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Can We Prevent School Shootings?

The December, 2012 shooting at the Sandy Hook Elementary School that claimed the lives of twenty children and six adults shocked the world. The call for greater school safety following this tragedy led to virtually every state legislature in the United States introducing new laws to make schools safer.
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The December 2012 shooting at the Sandy Hook Elementary School that claimed the lives of twenty children and six adults shocked the world. The call for greater school safety following this tragedy led to virtually every state legislature in the United States introducing new laws to make schools safer.

Along with laws to improve school security being passed in twenty states, communities across the country have spent millions of dollars beefing up school security. This includes installing metal detectors, electronic door locks, bullet-proof glass, intruder alarms, and security cameras to keep school grounds under continuous surveillance. Considering the cutbacks in public education that are becoming far too common these days, spending money on security measures usually means making sacrifices elsewhere. Whether this means larger classroom sizes, fewer teachers, or less spending on textbooks and other educational materials, the fear of future school shootings is definitely having a dramatic impact on the kind of education children are receiving.

But is this fear actually justified? While every parent needs to worry about the safety of their children, the kind of mass casualty events such as what happened at Sandy Hook are still relatively rare. According to a 2010 report by the Center for Disease Control and Prevention, 14 to 34 school-age children were victims of homicide at school every year from 1992 to 2010. By contrast however, homicides involving children were overwhelmingly more likely to occur outside of school. In the 2009-2010 period alone, 19 school-associated homicides occurred compared to 1,377 homicides outside of school during that same period.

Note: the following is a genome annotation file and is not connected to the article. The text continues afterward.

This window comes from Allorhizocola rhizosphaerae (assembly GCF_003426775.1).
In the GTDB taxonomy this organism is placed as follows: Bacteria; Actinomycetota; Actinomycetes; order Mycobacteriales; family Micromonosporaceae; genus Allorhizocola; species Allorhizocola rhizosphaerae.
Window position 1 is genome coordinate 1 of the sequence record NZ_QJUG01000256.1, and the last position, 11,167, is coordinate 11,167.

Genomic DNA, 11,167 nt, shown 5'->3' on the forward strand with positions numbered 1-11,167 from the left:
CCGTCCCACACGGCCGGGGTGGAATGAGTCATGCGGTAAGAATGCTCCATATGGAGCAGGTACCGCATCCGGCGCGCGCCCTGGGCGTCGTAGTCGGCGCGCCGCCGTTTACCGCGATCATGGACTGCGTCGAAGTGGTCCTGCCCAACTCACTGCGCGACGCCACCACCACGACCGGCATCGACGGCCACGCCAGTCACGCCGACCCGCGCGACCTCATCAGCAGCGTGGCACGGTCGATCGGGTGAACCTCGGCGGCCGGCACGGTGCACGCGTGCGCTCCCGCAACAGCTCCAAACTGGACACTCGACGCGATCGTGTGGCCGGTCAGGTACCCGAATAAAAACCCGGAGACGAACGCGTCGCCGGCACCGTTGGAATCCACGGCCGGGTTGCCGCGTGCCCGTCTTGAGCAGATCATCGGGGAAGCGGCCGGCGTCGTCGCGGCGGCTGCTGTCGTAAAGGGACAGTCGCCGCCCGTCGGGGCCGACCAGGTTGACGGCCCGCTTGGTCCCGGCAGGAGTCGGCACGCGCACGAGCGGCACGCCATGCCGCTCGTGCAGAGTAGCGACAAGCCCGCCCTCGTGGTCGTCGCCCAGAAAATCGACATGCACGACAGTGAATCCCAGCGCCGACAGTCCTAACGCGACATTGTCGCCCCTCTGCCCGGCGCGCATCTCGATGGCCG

While those involved regular shootings rather than the mass-casualty events that have people so fearful, they are also much less likely to draw real media attention. They also highlight the role that firearms play in these tragedies and, inevitably, the question of gun control arises with the political baggage that comes with it. Proposals to curb school shootings have ranged from a ban on firearm purchases to arming school teachers to prevent further school shootings. These incidents have also promoted a "zero tolerance" atmosphere in many communities in which even bringing a paring knife to school can result in children being expelled, or even arrested, presumably to eliminate the "threat" they pose.

But how prevalent are school shootings really? A new study published in the journal Psychology of Violence examined more than 18,000 homicide incidents from 2005 to 2010. Carried out by Erin K. Nekvasil at the University of Virginia's Curry School of Education and her fellow researchers, the study used the National Incident-Based Reporting System (NIBRS) maintained by the Federal Bureau of Investigation. The NIBRS database is used by law enforcement agencies across the United States to collect information on a wide range of criminal offenses, including homicide, and has been an important tool for researchers as well.